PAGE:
County: In the election of November 2020, Montgomery County voters amended the County Charter to require seven new council districts, replacing the current five. Parkwood will become part of a new County District 4, which now includes Takoma Park, Silver Spring. North Bethesda, and Ken-Gar. We will have a different Councilmember after the November 2022 election, assuming that Councilmember Friedson wins re-election in the now-smaller District 1.

State: As a result of the 2020 census, the alignment of some districts in the state legislature will change, but Parkwood will not be affected.

Latest Update: 

  • 12/8/2021: The County Council made a few minor changes to the report of the County Restricting Commission and then voted to accept the revised district map as amended. See this article in the Bethesda Beat and this press release from the Council
  • 11/18/2021: The Council held two public listening sessions to hear citizens views on the proposed redistricting plan. The video from the session on Nov 16 is here and the video from the session on Nov 18 is here. (Note that the session on Nov 18 begins at about the 5 minute mark.)
  • 11/09/2021: The Council had a briefing by the Redistricting Commission on its report and map proposing new districts for the county. The briefing begins at approximately minute 34 of the archived video. Its report can be found here.
  • The Redistricting Commission has proposed that Parkwood be a part of District 4, which includes the southeast portion of the County and goes north by northwest from there. This District includes Takoma Park, Silver Spring, Long Branch, West Silver Spring, Kensington, Garrett Park and North Bethesda.
  • The commission will hold it final meeting on November 3 and will transmit its report to the County Council at the end of that meeting.

Background: [Excerpts from the report of the commission.]

The Montgomery County Charter, as amended by the voters in the 2020 general election, states that beginning with the November 2022 election, the County shall be divided into seven Council districts. Each Council district must be compact in form and be composed of adjoining (contiguous) territory. Populations of the council districts must be substantially equal.  County Council will then consist of seven district members and four at-large members.

A redistricting commission was appointed by the Council in early 2021 to propose how the County should be divided into seven districts. 

The Charter requires the Commission to submit its recommended plan for redistricting to the Council no later than November 15, 2021.

Within 30 days of receiving this report and recommended redistricting map, the Council must hold a public hearing. The mapped redistricting plan is customarily introduced as a bill at the request of the Redistricting Commission. The Council must take action on the Bill within 90 days of receiving the plan. The Council may amend the plan or approve the plan as submitted.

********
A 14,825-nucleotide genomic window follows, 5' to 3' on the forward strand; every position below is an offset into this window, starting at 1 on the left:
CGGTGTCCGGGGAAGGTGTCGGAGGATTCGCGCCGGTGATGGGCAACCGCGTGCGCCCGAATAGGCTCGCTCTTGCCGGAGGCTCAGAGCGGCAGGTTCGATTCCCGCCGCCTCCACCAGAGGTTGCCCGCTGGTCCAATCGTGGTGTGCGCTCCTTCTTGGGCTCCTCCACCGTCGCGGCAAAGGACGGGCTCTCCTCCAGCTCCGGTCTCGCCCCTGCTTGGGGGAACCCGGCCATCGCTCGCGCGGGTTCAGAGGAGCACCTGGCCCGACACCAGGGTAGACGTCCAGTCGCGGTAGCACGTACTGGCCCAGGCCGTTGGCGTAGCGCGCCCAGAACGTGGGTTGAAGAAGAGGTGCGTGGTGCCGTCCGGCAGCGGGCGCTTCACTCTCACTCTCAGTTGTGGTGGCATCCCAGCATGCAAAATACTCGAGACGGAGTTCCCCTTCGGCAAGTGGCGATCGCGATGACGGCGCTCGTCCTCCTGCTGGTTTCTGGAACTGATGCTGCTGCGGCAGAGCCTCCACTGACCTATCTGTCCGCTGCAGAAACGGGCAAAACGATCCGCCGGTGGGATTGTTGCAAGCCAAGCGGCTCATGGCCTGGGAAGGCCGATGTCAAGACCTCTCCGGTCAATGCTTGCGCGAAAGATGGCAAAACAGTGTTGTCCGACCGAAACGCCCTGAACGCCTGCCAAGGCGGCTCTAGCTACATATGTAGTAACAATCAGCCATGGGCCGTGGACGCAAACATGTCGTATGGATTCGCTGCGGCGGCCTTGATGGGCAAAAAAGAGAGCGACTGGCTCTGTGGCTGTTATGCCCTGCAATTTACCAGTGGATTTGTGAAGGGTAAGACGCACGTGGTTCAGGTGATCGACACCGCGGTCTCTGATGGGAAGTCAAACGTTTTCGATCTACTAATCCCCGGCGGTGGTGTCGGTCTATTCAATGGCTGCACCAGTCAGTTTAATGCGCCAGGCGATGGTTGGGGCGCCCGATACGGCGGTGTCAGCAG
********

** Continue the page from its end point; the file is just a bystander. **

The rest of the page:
If within 90 days after presentation of the Commission’s plan, no other law reestablishing the boundaries of the Council districts has been enacted, then the plan, as submitted, becomes law.

Equal Protection – Federal Requirements. Council Districts must comply with federal laws mandating equality in voting: the 14th and 15th Amendments to the U.S. Constitution and the Voting Rights Act.  [A more complete memorandum of legal issues is attached to the report.]

In addition to compactness and contiguity, the Supreme Court has recognized four traditional districting criteria: 1) Respect for political subdivisions; 2) Preservation of communities of interest; 3) Incumbency protection; and 4) Geography. The Commission considered race and ethnicity as a factor in redistricting, but it was not the predominant motivating factor for drawing the lines that separate districts.

Each new Council district proposed by the commission will have 14% of the County’s total population, approximately 151,000+ people.

Montgomery County’s population has continued to diversify since 2010. Nearly 60 percent of residents are people of color or of Hispanic origin. [see Table p. 9 in the report].

It is impossible to map seven compact, contiguous areas in the County, with 151,000 residents each, that do not include at least one District that is more than 50 percent non-Hispanic White.

The map recommended by the Commission has the following attributes: 1) all Commission ground rules were followed; 2) the historic growth of non-white populations are respected by the creation of six districts where communities of color are in the majority; 3) it creates an eastern County district where the non-Hispanic African American population is the largest ethnic/racial group; 4) it creates a Wheaton district where the Hispanic population is the largest ethnic/racial group; 5) it also creates up County districts that include much of the current District 2, with the addition of a northeastern up County district that does not divide Laytonville; 6) 7 of the Districts passed the Commission’s eye test for compactness.

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